Forget Sherry And Mince Pies, It’s Dear

SANTA could end up swapping his sleigh for an e-mail address this year as 3.6 million shoppers turn to the Internet to order presents, a new survey reveals.

Almost a third of Britain’s Internet users will be cyber-shopping this Christmas, according to the MORI survey of 500 Internet users commissioned by online video and DVD retailer, BlackStar. co. uk.

Those planning to buy Christmas gifts online said they would spend around £130 each, representing about a third of their total Christmas shopping budget of £446. Thirty-five per cent expected to save time and 20 per cent thought they would save money by buying online.

Men were more likely than women to see the benefits of online shopping, and were twice as likely to see potential costs savings as a benefit.

Only five per cent said they planned to shop online to avoid crowded high streets, and just two per cent of men said they would buy lingerie online.

The most popular items that Internet users are likely to buy online this Christmas are CDs and books (27 per cent), theatre, cinema and concert tickets (14 per cent), and flights, holidays, computer equipment, videos and DVDs (13 per cent).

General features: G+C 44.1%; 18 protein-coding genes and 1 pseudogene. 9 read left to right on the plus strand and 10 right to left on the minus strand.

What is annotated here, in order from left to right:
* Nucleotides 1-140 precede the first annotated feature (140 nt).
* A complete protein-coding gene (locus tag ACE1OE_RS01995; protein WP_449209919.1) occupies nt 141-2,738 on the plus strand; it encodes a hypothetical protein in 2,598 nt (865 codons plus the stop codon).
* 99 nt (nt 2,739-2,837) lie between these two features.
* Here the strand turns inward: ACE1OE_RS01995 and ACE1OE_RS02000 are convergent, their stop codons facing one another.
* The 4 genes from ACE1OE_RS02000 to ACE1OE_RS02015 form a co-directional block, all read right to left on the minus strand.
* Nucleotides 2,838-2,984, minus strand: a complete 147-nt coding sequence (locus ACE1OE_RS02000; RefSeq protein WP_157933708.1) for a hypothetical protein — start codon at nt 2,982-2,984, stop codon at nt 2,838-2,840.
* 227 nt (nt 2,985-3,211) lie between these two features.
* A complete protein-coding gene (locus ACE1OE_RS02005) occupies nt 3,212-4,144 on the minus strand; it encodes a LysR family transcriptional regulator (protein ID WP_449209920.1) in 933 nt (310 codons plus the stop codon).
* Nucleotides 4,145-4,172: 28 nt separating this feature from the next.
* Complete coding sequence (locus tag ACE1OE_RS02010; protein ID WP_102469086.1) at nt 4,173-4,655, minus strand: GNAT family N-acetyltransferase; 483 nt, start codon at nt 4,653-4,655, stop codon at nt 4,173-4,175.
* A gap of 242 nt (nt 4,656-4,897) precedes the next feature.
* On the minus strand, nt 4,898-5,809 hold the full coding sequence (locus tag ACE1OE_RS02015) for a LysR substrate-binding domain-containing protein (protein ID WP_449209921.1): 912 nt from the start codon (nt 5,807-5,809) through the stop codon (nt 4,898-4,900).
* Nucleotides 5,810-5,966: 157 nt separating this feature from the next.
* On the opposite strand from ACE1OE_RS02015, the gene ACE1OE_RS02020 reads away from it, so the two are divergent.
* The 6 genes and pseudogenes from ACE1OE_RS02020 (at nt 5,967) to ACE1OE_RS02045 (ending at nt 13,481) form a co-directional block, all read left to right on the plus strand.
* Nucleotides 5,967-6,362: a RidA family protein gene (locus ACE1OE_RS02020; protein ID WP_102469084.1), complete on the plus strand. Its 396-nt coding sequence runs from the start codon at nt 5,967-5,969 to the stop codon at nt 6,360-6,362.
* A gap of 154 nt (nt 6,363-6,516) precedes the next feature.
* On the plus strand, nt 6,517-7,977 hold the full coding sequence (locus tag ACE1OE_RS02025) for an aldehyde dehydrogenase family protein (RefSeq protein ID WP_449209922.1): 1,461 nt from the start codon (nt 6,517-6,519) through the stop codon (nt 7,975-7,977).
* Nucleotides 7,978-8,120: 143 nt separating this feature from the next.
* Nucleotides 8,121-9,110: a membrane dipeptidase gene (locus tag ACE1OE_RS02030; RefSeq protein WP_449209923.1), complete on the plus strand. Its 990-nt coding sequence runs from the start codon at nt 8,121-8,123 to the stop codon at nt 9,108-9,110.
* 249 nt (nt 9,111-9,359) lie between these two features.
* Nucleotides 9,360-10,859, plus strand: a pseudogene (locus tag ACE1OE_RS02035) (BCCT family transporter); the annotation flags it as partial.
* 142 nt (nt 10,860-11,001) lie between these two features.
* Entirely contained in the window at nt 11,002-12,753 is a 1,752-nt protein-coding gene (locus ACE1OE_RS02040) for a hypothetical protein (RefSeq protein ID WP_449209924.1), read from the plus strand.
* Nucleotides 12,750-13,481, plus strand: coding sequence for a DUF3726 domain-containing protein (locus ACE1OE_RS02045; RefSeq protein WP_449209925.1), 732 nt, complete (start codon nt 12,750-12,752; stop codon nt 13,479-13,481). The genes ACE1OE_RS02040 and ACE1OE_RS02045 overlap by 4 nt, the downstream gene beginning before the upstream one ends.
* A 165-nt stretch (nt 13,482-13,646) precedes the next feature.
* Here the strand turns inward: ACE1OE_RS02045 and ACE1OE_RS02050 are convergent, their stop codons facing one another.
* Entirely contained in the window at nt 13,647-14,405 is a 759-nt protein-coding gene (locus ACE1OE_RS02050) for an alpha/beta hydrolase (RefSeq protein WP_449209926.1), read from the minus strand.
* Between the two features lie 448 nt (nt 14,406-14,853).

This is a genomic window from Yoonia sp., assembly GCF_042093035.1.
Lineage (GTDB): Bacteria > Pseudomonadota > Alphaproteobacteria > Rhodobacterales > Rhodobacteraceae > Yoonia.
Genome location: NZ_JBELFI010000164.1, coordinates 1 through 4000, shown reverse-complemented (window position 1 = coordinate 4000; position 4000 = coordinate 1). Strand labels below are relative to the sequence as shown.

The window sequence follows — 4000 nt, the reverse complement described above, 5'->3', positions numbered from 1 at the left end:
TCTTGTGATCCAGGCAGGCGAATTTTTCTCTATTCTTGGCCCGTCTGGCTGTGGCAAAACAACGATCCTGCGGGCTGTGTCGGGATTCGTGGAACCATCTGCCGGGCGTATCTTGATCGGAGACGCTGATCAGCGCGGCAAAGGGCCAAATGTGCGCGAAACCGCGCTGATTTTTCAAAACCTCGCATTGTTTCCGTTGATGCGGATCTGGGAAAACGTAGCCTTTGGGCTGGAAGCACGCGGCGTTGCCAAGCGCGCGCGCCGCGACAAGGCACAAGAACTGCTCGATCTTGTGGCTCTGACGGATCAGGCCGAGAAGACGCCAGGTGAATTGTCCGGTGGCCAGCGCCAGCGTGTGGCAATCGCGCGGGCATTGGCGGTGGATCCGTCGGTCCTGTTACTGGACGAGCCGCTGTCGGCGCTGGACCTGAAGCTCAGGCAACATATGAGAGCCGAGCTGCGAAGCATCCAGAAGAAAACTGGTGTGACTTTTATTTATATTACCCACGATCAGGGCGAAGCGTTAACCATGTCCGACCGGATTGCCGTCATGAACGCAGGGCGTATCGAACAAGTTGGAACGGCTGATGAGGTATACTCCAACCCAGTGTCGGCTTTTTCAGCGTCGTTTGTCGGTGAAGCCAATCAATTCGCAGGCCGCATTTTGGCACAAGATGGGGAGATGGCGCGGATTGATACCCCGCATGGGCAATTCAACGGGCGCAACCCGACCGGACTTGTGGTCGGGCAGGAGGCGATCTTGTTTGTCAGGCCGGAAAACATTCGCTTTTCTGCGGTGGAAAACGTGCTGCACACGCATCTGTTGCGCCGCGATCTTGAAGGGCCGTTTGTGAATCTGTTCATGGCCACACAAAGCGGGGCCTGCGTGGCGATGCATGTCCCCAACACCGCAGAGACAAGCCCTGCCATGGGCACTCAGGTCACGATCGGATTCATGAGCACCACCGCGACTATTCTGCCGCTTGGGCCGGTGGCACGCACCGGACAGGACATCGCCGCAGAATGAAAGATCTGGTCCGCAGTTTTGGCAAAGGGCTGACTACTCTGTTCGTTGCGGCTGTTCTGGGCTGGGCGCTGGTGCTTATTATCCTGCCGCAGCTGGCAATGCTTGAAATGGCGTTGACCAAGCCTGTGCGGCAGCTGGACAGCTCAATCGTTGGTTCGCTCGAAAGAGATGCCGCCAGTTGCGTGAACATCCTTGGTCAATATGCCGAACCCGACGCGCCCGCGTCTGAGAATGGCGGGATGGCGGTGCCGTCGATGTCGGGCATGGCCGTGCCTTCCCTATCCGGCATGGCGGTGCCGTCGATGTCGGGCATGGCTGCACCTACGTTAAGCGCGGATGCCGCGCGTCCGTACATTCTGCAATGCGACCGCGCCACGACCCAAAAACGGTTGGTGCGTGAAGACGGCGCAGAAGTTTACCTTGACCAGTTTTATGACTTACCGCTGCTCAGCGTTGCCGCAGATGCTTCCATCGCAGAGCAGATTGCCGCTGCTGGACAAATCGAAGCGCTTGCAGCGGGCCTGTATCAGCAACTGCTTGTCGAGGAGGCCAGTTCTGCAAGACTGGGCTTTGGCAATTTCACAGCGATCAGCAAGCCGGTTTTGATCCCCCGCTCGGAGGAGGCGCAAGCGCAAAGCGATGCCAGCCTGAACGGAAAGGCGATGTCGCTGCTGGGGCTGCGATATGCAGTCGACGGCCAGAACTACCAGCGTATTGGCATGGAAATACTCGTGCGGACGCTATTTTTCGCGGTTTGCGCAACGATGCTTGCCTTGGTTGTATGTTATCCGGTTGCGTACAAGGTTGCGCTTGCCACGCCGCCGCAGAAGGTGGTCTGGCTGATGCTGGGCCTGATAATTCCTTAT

Most cyber-shopping will be done from home with only seven per cent considering using the facilities at work.

For half of those surveyed, websites would have to offer cheaper prices than the high street, while a third wanted free delivery to make online shopping appealing.

People said they would be encouraged to shop online if websites had fewer hidden charges, such as VAT (28 per cent), and offered assured delivery dates (26 per cent), a no-quibbles exchange policy (25 per cent) and a wider range of products than the high street (21 per cent).

Jeremy Glover, co-founder and director of BlackStar, said: ‘This doesn’t just represent a step up for Christmas cyber-shopping compared to last year. It’s a gigantic leap. This year will truly be Britain’s first cyber-Christmas.

‘We are accelerating our hiring plans for customer service personnel to cope with the anticipated pre-Christmas demand, as our customers say our personalised service and free delivery make online shopping more practical for them.’

The Internet is becoming a forum for other types of retail schemes that go beyond direct selling. The UK online bookstore, www. bol. com, has created an affiliates scheme allowing Internet users in Britain to turn their websites into virtual bookstores and earn 20 per cent of the net BOL discount price on every book sold.

Alexander Broich, BOL’s UK managing director, said: ‘With the BOL Affiliate Programme, every owner of a website, whether it is a personal homepage or a large portal site, can make money out of selling books on their website and by building these partnerships, BOL gains new and powerful distribution channels.’

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